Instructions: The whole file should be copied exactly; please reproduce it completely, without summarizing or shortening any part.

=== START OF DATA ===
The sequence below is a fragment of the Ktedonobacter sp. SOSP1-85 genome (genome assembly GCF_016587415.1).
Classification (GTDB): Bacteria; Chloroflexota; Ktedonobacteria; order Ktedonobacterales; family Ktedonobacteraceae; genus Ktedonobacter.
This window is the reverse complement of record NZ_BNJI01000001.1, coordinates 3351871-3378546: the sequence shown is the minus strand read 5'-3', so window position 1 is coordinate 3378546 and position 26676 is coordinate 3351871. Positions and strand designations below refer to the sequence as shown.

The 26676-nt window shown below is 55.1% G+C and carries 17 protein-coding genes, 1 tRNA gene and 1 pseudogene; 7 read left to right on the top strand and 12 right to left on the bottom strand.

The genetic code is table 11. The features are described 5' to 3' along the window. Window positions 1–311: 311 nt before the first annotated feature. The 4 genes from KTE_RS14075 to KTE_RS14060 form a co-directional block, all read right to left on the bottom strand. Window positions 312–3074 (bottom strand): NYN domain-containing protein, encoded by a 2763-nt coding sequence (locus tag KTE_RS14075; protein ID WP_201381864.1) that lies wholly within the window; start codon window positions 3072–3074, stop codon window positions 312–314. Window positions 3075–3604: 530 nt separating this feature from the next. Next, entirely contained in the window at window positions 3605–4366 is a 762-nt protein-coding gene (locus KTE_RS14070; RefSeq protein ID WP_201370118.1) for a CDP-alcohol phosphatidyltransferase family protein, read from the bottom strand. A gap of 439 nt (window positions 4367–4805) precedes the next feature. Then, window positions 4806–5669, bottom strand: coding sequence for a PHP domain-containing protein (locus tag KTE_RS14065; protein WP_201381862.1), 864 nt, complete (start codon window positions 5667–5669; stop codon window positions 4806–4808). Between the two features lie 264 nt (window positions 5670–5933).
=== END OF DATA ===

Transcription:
The sequence below is a fragment of the Ktedonobacter sp. SOSP1-85 genome (genome assembly GCF_016587415.1).
Classification (GTDB): Bacteria; Chloroflexota; Ktedonobacteria; order Ktedonobacterales; family Ktedonobacteraceae; genus Ktedonobacter.
This window is the reverse complement of record NZ_BNJI01000001.1, coordinates 3351871-3378546: the sequence shown is the minus strand read 5'-3', so window position 1 is coordinate 3378546 and position 26676 is coordinate 3351871. Positions and strand designations below refer to the sequence as shown.

The 26676-nt window shown below is 55.1% G+C and carries 17 protein-coding genes, 1 tRNA gene and 1 pseudogene; 7 read left to right on the top strand and 12 right to left on the bottom strand.

The genetic code is table 11. The features are described 5' to 3' along the window. Window positions 1–311: 311 nt before the first annotated feature. The 4 genes from KTE_RS14075 to KTE_RS14060 form a co-directional block, all read right to left on the bottom strand. Window positions 312–3074 (bottom strand): NYN domain-containing protein, encoded by a 2763-nt coding sequence (locus tag KTE_RS14075; protein ID WP_201381864.1) that lies wholly within the window; start codon window positions 3072–3074, stop codon window positions 312–314. Window positions 3075–3604: 530 nt separating this feature from the next. Next, entirely contained in the window at window positions 3605–4366 is a 762-nt protein-coding gene (locus KTE_RS14070; RefSeq protein ID WP_201370118.1) for a CDP-alcohol phosphatidyltransferase family protein, read from the bottom strand. A gap of 439 nt (window positions 4367–4805) precedes the next feature. Then, window positions 4806–5669, bottom strand: coding sequence for a PHP domain-containing protein (locus tag KTE_RS14065; protein WP_201381862.1), 864 nt, complete (start codon window positions 5667–5669; stop codon window positions 4806–4808). Between the two features lie 264 nt (window positions 5670–5933).